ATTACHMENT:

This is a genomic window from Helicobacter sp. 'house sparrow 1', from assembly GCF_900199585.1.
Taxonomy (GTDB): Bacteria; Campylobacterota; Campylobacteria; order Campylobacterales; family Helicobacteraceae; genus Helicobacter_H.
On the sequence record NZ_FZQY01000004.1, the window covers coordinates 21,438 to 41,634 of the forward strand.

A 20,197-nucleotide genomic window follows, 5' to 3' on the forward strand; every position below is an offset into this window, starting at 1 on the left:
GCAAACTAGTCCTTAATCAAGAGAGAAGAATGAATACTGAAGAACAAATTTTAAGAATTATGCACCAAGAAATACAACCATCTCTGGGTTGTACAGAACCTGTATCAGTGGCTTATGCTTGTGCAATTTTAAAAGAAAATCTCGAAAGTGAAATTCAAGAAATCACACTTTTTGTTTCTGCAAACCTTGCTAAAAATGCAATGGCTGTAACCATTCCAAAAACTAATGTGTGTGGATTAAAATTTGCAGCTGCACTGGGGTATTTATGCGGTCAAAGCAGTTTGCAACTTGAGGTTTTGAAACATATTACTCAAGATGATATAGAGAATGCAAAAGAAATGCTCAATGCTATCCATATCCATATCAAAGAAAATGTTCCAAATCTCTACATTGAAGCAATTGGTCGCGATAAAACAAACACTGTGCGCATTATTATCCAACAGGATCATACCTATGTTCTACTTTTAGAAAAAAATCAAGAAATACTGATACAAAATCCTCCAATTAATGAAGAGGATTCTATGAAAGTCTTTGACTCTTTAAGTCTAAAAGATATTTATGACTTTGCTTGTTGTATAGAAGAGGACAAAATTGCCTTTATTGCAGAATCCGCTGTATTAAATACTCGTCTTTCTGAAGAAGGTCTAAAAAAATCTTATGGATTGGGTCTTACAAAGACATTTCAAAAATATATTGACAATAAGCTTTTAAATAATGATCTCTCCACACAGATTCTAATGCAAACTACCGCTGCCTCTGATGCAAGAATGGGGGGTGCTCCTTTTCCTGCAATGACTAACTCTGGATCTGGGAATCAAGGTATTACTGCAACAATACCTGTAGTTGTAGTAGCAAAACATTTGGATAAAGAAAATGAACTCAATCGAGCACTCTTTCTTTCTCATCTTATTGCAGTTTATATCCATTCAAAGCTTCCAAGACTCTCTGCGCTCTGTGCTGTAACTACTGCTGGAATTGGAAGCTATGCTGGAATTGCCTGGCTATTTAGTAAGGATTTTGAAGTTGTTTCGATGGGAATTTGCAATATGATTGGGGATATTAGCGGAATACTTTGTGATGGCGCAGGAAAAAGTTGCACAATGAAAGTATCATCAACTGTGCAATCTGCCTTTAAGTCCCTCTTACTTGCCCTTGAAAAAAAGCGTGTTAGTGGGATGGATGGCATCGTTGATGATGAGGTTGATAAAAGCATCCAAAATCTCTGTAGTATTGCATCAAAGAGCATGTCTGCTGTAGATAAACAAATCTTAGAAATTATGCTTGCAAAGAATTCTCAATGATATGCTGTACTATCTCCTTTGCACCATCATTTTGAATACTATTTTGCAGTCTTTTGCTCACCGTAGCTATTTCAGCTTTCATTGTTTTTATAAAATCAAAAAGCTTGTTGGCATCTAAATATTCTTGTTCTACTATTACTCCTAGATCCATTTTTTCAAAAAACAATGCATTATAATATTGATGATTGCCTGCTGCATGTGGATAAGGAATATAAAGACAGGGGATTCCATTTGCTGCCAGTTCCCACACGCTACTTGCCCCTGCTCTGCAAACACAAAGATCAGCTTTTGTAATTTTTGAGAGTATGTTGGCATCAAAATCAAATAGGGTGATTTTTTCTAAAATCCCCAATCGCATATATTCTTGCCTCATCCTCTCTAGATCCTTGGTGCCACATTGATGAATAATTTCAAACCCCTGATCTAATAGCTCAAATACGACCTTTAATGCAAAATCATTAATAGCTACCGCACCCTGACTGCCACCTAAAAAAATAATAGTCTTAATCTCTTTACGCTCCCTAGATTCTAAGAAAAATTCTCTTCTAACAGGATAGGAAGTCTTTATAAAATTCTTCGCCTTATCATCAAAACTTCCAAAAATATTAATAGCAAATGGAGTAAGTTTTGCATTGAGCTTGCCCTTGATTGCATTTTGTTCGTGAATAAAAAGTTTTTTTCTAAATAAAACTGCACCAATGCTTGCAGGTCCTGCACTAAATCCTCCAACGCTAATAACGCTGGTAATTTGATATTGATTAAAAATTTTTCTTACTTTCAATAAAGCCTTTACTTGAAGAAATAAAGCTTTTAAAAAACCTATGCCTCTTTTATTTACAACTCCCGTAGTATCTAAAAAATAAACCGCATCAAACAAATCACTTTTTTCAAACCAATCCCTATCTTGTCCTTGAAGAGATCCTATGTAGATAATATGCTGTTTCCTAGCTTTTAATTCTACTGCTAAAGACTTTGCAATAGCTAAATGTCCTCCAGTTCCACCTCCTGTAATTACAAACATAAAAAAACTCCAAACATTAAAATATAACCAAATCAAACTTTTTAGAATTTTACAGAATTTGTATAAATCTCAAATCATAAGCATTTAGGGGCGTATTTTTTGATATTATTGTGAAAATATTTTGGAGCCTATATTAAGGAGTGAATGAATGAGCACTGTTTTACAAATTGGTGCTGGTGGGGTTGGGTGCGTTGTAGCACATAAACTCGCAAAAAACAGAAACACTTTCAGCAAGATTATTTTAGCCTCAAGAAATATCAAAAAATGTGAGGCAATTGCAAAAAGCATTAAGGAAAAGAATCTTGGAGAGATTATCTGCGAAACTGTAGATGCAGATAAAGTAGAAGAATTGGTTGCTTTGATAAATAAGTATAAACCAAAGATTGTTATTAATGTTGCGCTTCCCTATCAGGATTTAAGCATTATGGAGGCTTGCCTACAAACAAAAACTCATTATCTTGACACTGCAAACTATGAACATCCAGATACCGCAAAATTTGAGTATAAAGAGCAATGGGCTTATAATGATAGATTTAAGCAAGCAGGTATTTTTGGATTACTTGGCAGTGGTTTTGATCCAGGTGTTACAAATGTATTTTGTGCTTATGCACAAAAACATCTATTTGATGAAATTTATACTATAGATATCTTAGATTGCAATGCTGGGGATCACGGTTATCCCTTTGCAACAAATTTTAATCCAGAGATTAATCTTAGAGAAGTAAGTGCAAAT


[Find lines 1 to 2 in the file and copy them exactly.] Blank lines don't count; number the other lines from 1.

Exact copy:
This is a genomic window from Helicobacter sp. 'house sparrow 1', from assembly GCF_900199585.1.
Taxonomy (GTDB): Bacteria; Campylobacterota; Campylobacteria; order Campylobacterales; family Helicobacteraceae; genus Helicobacter_H.